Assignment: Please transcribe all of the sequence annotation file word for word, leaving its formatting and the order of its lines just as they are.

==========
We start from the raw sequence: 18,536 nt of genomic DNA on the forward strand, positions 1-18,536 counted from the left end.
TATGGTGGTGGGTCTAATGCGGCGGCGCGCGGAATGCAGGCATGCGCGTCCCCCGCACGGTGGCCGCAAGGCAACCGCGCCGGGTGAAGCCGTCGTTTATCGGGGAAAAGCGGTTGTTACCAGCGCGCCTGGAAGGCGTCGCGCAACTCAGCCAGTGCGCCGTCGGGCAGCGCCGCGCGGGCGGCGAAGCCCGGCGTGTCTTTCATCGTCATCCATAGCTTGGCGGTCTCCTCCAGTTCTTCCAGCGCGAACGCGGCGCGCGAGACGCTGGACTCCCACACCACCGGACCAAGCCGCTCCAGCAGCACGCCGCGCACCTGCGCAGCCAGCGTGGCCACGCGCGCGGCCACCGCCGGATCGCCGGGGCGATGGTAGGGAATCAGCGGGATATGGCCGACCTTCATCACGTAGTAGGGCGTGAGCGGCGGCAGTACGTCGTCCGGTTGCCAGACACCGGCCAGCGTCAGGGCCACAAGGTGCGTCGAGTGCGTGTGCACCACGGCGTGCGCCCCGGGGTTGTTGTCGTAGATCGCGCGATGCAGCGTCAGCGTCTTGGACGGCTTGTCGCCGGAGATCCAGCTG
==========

We start from the raw sequence: 18,536 nt of genomic DNA on the forward strand, positions 1-18,536 counted from the left end.
TATGGTGGTGGGTCTAATGCGGCGGCGCGCGGAATGCAGGCATGCGCGTCCCCCGCACGGTGGCCGCAAGGCAACCGCGCCGGGTGAAGCCGTCGTTTATCGGGGAAAAGCGGTTGTTACCAGCGCGCCTGGAAGGCGTCGCGCAACTCAGCCAGTGCGCCGTCGGGCAGCGCCGCGCGGGCGGCGAAGCCCGGCGTGTCTTTCATCGTCATCCATAGCTTGGCGGTCTCCTCCAGTTCTTCCAGCGCGAACGCGGCGCGCGAGACGCTGGACTCCCACACCACCGGACCAAGCCGCTCCAGCAGCACGCCGCGCACCTGCGCAGCCAGCGTGGCCACGCGCGCGGCCACCGCCGGATCGCCGGGGCGATGGTAGGGAATCAGCGGGATATGGCCGACCTTCATCACGTAGTAGGGCGTGAGCGGCGGCAGTACGTCGTCCGGTTGCCAGACACCGGCCAGCGTCAGGGCCACAAGGTGCGTCGAGTGCGTGTGCACCACGGCGTGCGCCCCGGGGTTGTTGTCGTAGATCGCGCGATGCAGCGTCAGCGTCTTGGACGGCTTGTCGCCGGAGATCCAGCTG